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Syrian regime warplanes bomb Damascus suburbs despite day-old ceasefire: monitor Open in fullscreen

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Syrian regime warplanes bomb Damascus suburbs despite day-old ceasefire: monitor

Syrian regime forces have violated a day-old ceasefire, a war monitor has reported [Getty]

Date of publication: 23 July, 2017

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Syrian regime shelling has struck towns in rebel-held Eastern Ghouta, a day after the government announced a ceasefire in the area, the Syrian Observatory for Human Rights said.
Syrian regime warplanes bombed the Eastern Ghouta area near Damascus on Sunday, just a day after the military declared a ceasefire, the Syrian Observatory for Human Rights said. 

The British-based monitoring group said that Saturday had been relatively calm after the ceasefire took effect with isolated incidents of shellfire.

But on Sunday, six airstrikes hit the towns of Douma and Ain Terma in rebel-held Eastern Ghouta, it reported.

Regime shelling also hit the outskirts of the town of Jisreen on Sunday, the Observatory said.

The Damascus suburb has been battered by seven years of fighting and is one of the last rebel strongholds fighting President Bashar al-Assad's regime outside Idlib province.

Assad's forces have for weeks been fighting rebels on the outskirts of Ain Terma, which links Eastern Ghouta to opposition-held parts of the Damascus district of Jobar.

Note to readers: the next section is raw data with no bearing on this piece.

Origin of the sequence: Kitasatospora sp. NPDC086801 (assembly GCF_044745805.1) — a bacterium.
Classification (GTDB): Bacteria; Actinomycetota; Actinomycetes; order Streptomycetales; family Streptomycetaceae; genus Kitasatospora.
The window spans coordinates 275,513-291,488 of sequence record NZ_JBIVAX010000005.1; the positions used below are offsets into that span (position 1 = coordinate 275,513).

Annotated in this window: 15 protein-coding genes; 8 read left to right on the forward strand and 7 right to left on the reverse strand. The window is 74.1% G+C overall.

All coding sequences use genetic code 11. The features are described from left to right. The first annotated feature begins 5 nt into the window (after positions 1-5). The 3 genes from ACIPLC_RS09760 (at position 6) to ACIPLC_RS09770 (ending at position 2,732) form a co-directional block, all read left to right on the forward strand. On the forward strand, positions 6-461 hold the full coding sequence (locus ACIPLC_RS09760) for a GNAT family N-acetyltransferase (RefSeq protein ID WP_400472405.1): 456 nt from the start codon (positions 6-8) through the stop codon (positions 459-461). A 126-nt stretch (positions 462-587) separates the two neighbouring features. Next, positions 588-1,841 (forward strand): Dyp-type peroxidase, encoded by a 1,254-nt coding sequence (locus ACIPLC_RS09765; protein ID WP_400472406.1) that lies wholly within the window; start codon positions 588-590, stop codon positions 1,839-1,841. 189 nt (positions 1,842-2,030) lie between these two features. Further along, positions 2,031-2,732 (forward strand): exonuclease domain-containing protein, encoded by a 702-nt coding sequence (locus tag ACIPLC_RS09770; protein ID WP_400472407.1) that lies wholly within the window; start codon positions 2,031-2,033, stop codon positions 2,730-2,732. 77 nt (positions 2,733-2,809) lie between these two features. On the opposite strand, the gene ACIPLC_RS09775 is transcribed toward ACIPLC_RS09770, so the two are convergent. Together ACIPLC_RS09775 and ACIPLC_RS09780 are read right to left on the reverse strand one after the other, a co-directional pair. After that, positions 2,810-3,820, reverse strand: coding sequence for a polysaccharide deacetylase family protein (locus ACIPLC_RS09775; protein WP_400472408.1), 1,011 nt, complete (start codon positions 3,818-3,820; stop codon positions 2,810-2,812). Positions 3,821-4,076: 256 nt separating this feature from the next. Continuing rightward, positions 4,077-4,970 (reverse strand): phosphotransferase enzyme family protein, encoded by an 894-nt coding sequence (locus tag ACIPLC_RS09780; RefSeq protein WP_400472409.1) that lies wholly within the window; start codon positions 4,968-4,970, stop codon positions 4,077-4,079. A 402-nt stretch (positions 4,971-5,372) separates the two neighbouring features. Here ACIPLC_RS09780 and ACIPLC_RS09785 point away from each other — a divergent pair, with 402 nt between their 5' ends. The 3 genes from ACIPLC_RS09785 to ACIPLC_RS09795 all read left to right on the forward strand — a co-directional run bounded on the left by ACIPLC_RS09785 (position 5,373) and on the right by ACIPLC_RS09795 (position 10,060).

The army announced a halt in fighting in areas of Eastern Ghouta on Saturday from noon local time, but did not say which areas exactly would be included.

The Syrian regime has also repeatedly broken previous ceasefire agreements.

The ceasefire announcement came after regime ally Russia said it had reached a deal with "moderate" rebels on the boundaries and policing of the safe zone.

It said the sides had also agreed "routes to supply humanitarian aid to the population and for free movement of residents".

But no rebel group yielding influence in Eastern Ghouta said they had signed that agreement.

The rebel enclave is in one of four proposed "de-escalation zones" designated in a deal reached by government allies Iran and Russia and rebel backer Turkey in May.

But the accord has yet to be fully implemented over disagreements on policing the safe zones.

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